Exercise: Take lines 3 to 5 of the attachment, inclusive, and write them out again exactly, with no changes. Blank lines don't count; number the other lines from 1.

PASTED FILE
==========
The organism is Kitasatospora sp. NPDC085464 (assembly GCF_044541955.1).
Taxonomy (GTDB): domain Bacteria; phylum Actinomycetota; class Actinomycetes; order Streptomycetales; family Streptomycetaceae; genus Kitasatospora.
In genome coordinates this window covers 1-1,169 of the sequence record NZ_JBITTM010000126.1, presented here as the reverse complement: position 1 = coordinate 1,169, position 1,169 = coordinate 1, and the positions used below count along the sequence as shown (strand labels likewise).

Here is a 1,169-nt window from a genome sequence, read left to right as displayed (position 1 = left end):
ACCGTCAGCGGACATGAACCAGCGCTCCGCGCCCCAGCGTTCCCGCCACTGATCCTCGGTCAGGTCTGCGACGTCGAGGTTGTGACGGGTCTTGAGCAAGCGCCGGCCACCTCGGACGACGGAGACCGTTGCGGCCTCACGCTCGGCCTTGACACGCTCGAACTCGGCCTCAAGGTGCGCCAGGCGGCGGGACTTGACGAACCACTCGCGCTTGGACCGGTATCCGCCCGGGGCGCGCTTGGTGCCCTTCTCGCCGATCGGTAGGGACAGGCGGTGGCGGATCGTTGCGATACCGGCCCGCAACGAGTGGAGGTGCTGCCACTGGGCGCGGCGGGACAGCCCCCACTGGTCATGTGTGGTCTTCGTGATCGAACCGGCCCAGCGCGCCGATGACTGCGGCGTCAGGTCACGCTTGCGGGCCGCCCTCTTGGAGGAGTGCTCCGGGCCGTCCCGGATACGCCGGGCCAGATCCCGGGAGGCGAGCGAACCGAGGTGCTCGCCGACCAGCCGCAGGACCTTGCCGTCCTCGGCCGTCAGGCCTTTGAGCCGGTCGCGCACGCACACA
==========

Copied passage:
In genome coordinates this window covers 1-1,169 of the sequence record NZ_JBITTM010000126.1, presented here as the reverse complement: position 1 = coordinate 1,169, position 1,169 = coordinate 1, and the positions used below count along the sequence as shown (strand labels likewise).

Here is a 1,169-nt window from a genome sequence, read left to right as displayed (position 1 = left end):
ACCGTCAGCGGACATGAACCAGCGCTCCGCGCCCCAGCGTTCCCGCCACTGATCCTCGGTCAGGTCTGCGACGTCGAGGTTGTGACGGGTCTTGAGCAAGCGCCGGCCACCTCGGACGACGGAGACCGTTGCGGCCTCACGCTCGGCCTTGACACGCTCGAACTCGGCCTCAAGGTGCGCCAGGCGGCGGGACTTGACGAACCACTCGCGCTTGGACCGGTATCCGCCCGGGGCGCGCTTGGTGCCCTTCTCGCCGATCGGTAGGGACAGGCGGTGGCGGATCGTTGCGATACCGGCCCGCAACGAGTGGAGGTGCTGCCACTGGGCGCGGCGGGACAGCCCCCACTGGTCATGTGTGGTCTTCGTGATCGAACCGGCCCAGCGCGCCGATGACTGCGGCGTCAGGTCACGCTTGCGGGCCGCCCTCTTGGAGGAGTGCTCCGGGCCGTCCCGGATACGCCGGGCCAGATCCCGGGAGGCGAGCGAACCGAGGTGCTCGCCGACCAGCCGCAGGACCTTGCCGTCCTCGGCCGTCAGGCCTTTGAGCCGGTCGCGCACGCACACA